Bishop Paul said “This is a great city and a great region with great people. It deserves a great church. I’m beginning to learn just how much the people of our Diocese, alongside our friends and colleagues from other Christian traditions, contribute to this fantastic community. It’s a huge privilege to be invited to come among them, to learn from them, and to work with the team here to give some guidance and leadership for the future. No new bishop should stand alone, and I’m very grateful for the quality of the leaders of the Diocese. Bishop Richard and Archdeacons Ricky and Peter, supported by many others, are sustaining and carrying forward the vision of the Diocese in a way that’s very impressive. I support that vision for growth and I’m looking forward to carrying it forward.
Some current and former Republican lawmakers from South Carolina say that climate change does pose a threat, but that more regulations aren’t the solution.
“The assessment that came out today is another reminder that climate change is going to present real challenges for the Lowcountry, and the nation as a whole,” said U.S. Rep. Mark Sanford, South Carolina’s former governor. “I’ve watched rising sea levels play out at our family farm in Beaufort over the last 50 years, and I think others in our area could also point to impacts they’ve seen.
“As Congress confronts these challenges, I think we should be searching for solutions that embrace free market principles, rather than increasing already burdensome government regulations,” he said.
My Lord God, I have no idea where I am going. I do not see the road ahead of me. I cannot know for certain where it will end. Nor do I really know myself, and the fact that I think I am following your will does not mean that I am actually doing so. But I believe that the desire to please you does in fact please you. And I hope I have that desire in all that I am doing. I hope that I will never do anything apart from that desire. And I know that if I do this you will lead me by the right road, though I may know nothing about it. Therefore I will trust you always though I may seem to be lost and in the shadow of death. I will not fear, for you are ever with me, and you will never leave me to face my perils alone.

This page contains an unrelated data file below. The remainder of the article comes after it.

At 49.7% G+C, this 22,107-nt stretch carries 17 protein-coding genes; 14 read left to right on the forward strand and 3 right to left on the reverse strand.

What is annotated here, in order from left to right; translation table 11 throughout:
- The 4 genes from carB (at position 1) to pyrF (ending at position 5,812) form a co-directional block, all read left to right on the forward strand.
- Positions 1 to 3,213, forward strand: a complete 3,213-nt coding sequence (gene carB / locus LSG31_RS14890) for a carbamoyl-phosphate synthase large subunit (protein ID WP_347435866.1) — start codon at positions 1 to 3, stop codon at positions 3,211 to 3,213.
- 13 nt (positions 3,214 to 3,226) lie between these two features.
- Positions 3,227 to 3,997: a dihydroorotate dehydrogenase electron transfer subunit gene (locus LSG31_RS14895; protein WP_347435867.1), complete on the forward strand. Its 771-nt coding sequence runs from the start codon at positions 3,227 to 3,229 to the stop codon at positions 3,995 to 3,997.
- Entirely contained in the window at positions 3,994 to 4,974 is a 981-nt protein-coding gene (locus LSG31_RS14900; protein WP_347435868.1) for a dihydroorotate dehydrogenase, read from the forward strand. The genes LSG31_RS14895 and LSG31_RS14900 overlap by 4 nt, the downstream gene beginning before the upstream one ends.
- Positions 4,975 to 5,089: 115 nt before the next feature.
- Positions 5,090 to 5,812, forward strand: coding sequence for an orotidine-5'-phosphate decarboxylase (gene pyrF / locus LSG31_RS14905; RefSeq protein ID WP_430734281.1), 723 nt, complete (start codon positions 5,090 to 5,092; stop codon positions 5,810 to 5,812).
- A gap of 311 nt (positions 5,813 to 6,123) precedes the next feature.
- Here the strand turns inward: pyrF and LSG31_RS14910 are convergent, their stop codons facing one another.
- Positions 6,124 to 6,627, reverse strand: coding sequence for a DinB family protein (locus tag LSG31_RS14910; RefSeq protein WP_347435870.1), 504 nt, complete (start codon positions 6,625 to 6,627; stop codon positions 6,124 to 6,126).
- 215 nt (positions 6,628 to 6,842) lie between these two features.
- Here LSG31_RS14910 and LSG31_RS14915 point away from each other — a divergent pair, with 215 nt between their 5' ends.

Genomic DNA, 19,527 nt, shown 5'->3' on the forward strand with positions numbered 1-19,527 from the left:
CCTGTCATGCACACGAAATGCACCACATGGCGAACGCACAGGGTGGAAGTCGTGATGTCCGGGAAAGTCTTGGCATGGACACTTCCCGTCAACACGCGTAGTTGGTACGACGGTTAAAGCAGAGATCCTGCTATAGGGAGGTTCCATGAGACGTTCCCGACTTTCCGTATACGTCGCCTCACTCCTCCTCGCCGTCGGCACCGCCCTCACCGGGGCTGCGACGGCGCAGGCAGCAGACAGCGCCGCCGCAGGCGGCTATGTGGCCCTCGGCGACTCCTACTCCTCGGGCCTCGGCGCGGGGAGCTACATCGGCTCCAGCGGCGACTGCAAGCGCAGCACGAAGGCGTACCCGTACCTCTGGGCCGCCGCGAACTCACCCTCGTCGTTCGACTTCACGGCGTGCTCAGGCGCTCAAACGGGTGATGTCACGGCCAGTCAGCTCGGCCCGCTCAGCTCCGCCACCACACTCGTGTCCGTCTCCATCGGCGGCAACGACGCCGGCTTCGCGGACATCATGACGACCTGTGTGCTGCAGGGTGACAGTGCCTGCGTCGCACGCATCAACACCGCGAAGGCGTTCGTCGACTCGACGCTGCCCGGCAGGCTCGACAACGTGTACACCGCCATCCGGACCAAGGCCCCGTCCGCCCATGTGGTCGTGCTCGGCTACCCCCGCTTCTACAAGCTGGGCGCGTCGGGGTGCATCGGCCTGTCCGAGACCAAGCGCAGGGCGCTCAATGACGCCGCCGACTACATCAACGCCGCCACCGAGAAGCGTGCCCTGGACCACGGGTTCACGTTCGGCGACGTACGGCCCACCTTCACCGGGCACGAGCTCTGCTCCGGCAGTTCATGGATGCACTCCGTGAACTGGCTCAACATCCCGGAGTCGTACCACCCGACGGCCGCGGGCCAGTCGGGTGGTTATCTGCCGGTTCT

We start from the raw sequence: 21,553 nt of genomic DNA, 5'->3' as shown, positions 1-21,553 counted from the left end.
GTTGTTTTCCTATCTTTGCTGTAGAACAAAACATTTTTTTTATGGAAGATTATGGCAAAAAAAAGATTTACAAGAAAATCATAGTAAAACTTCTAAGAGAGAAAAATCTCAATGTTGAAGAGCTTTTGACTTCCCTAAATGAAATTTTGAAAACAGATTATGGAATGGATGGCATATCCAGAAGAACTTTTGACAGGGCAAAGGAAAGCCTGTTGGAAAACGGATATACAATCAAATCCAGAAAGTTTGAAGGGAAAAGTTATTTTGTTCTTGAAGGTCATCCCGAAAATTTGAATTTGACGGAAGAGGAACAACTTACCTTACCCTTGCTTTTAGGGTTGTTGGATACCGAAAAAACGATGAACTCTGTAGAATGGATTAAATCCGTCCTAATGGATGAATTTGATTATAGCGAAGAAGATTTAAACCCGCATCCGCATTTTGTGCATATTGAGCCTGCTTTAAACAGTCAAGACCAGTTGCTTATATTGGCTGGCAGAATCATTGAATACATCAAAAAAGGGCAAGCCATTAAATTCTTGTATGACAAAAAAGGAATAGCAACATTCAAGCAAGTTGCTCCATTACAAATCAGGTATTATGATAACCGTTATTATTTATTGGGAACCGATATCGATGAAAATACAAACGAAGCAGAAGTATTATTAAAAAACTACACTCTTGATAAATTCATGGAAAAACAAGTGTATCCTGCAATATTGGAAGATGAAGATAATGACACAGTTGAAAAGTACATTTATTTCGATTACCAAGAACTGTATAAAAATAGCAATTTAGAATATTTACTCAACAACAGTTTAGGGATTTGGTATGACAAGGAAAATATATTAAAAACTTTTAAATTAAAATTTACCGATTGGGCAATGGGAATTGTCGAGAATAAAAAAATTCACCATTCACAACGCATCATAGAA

–Thomas Merton (1915-1968)
He is the image of the invisible God, the first-born of all creation; for in him all things were created, in heaven and on earth, visible and invisible, whether thrones or dominions or principalities or authorities””all things were created through him and for him. He is before all things, and in him all things hold together. He is the head of the body, the church; he is the beginning, the first-born from the dead, that in everything he might be pre-eminent. For in him all the fulness of God was pleased to dwell, and through him to reconcile to himself all things, whether on earth or in heaven, making peace by the blood of his cross.
And you, who once were estranged and hostile in mind, doing evil deeds, he has now reconciled in his body of flesh by his death, in order to present you holy and blameless and irreproachable before him, provided that you continue in the faith, stable and steadfast, not shifting from the hope of the gospel which you heard, which has been preached to every creature under heaven, and of which I, Paul, became a minister.
American military and law-enforcement personnel will coordinate with Nigerian officials in a stepped-up effort to find nearly 300 schoolgirls who were abducted by Islamic terrorists in the country last month, President Obama and John Kerry said Tuesday.
The United States first publicly announced an offer for help last week, but on Tuesday Kerry spoke with Nigerian president Goodluck Jonathan and a plan was put in action.
“So what we’ve done is ”” we have offered, and it’s been accepted ”” help from our military and our law enforcement officials,” Obama told NBC News’ Al Roker on Tuesday. “We’re going to do everything we can to provide assistance to them.”